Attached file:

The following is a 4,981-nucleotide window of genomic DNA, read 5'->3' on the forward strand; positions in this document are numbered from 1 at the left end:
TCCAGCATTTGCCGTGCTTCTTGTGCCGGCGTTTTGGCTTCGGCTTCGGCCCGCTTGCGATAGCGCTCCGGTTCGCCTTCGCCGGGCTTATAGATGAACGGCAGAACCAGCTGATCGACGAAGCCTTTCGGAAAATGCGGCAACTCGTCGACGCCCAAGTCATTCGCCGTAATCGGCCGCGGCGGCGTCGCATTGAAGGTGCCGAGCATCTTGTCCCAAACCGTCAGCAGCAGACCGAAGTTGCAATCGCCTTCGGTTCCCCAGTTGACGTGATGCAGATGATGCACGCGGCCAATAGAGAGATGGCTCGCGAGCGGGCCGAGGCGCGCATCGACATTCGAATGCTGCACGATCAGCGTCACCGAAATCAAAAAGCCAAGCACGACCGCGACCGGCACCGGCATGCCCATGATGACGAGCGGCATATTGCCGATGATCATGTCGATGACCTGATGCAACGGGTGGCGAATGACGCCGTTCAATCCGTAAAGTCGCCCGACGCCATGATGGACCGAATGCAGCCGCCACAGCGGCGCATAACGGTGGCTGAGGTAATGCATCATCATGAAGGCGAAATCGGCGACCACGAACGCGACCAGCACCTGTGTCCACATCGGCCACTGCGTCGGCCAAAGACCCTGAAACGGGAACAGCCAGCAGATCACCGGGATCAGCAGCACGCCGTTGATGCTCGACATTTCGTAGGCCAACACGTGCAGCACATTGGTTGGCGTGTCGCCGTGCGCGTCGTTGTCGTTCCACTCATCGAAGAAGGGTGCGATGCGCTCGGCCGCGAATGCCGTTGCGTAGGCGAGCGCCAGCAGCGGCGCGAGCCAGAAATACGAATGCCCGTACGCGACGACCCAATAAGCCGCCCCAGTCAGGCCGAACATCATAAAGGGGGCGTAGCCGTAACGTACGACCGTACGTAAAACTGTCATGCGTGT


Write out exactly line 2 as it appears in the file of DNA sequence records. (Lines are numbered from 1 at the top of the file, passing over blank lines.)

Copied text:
TCCAGCATTTGCCGTGCTTCTTGTGCCGGCGTTTTGGCTTCGGCTTCGGCCCGCTTGCGATAGCGCTCCGGTTCGCCTTCGCCGGGCTTATAGATGAACGGCAGAACCAGCTGATCGACGAAGCCTTTCGGAAAATGCGGCAACTCGTCGACGCCCAAGTCATTCGCCGTAATCGGCCGCGGCGGCGTCGCATTGAAGGTGCCGAGCATCTTGTCCCAAACCGTCAGCAGCAGACCGAAGTTGCAATCGCCTTCGGTTCCCCAGTTGACGTGATGCAGATGATGCACGCGGCCAATAGAGAGATGGCTCGCGAGCGGGCCGAGGCGCGCATCGACATTCGAATGCTGCACGATCAGCGTCACCGAAATCAAAAAGCCAAGCACGACCGCGACCGGCACCGGCATGCCCATGATGACGAGCGGCATATTGCCGATGATCATGTCGATGACCTGATGCAACGGGTGGCGAATGACGCCGTTCAATCCGTAAAGTCGCCCGACGCCATGATGGACCGAATGCAGCCGCCACAGCGGCGCATAACGGTGGCTGAGGTAATGCATCATCATGAAGGCGAAATCGGCGACCACGAACGCGACCAGCACCTGTGTCCACATCGGCCACTGCGTCGGCCAAAGACCCTGAAACGGGAACAGCCAGCAGATCACCGGGATCAGCAGCACGCCGTTGATGCTCGACATTTCGTAGGCCAACACGTGCAGCACATTGGTTGGCGTGTCGCCGTGCGCGTCGTTGTCGTTCCACTCATCGAAGAAGGGTGCGATGCGCTCGGCCGCGAATGCCGTTGCGTAGGCGAGCGCCAGCAGCGGCGCGAGCCAGAAATACGAATGCCCGTACGCGACGACCCAATAAGCCGCCCCAGTCAGGCCGAACATCATAAAGGGGGCGTAGCCGTAACGTACGACCGTACGTAAAACTGTCATGCGTGT